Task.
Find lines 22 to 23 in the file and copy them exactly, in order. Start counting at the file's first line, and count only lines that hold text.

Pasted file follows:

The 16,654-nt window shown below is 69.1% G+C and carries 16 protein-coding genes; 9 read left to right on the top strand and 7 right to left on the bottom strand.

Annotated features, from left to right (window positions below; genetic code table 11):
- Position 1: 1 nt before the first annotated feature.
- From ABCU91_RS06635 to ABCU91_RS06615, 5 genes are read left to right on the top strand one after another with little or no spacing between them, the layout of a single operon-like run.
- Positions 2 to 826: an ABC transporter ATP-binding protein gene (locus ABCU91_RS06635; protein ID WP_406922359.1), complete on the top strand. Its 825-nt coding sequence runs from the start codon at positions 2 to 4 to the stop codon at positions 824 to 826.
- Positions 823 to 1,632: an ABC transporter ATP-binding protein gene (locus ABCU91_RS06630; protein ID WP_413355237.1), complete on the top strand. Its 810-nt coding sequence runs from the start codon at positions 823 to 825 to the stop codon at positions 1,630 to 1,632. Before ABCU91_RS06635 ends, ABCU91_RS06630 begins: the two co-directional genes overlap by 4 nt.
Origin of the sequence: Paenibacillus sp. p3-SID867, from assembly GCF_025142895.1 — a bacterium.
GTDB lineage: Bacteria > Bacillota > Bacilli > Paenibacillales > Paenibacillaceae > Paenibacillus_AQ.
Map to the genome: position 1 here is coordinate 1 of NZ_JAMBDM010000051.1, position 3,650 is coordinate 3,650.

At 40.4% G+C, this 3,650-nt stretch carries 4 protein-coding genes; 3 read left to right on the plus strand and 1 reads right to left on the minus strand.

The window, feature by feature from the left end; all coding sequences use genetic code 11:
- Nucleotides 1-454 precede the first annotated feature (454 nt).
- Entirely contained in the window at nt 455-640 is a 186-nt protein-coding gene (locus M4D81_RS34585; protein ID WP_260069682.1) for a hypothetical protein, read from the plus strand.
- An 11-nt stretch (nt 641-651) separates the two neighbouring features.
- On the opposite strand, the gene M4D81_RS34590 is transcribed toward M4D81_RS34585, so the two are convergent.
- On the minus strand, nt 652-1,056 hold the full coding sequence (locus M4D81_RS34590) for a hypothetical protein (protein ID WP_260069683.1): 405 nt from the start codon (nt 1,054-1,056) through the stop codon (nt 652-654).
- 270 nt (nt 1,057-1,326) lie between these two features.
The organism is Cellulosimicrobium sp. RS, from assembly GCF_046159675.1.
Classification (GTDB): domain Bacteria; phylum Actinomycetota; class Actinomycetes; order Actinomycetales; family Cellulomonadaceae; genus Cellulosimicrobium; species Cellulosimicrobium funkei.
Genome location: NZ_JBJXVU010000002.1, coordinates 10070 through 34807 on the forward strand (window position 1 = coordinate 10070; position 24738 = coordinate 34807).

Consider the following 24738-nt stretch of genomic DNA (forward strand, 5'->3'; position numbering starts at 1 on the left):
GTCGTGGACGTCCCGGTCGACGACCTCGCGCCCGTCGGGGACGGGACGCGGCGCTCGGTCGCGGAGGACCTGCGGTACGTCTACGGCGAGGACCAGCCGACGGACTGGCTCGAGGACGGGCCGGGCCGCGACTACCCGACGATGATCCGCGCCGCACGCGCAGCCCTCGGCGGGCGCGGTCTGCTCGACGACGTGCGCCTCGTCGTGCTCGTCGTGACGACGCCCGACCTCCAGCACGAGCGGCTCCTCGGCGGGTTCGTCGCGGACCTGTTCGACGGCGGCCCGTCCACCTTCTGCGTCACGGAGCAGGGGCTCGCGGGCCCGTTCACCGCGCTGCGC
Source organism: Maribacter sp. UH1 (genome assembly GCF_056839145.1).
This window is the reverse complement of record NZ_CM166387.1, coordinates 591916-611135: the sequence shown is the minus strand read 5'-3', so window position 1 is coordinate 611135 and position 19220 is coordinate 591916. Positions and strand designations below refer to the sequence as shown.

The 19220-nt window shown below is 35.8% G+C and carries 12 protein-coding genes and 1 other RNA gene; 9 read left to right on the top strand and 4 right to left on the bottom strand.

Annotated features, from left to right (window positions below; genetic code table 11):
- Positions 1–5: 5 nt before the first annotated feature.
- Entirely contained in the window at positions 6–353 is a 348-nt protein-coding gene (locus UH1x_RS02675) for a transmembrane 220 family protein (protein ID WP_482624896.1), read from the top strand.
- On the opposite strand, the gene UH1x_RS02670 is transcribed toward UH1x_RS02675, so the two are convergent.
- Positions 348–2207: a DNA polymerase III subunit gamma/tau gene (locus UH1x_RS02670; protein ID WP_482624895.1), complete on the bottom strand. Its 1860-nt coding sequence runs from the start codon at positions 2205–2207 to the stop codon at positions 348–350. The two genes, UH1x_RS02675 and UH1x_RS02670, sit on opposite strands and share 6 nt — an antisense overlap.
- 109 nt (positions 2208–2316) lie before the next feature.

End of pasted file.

GTCGTGGACGTCCCGGTCGACGACCTCGCGCCCGTCGGGGACGGGACGCGGCGCTCGGTCGCGGAGGACCTGCGGTACGTCTACGGCGAGGACCAGCCGACGGACTGGCTCGAGGACGGGCCGGGCCGCGACTACCCGACGATGATCCGCGCCGCACGCGCAGCCCTCGGCGGGCGCGGTCTGCTCGACGACGTGCGCCTCGTCGTGCTCGTCGTGACGACGCCCGACCTCCAGCACGAGCGGCTCCTCGGCGGGTTCGTCGCGGACCTGTTCGACGGCGGCCCGTCCACCTTCTGCGTCACGGAGCAGGGGCTCGCGGGCCCGTTCACCGCGCTGCGC
Source organism: Maribacter sp. UH1 (genome assembly GCF_056839145.1).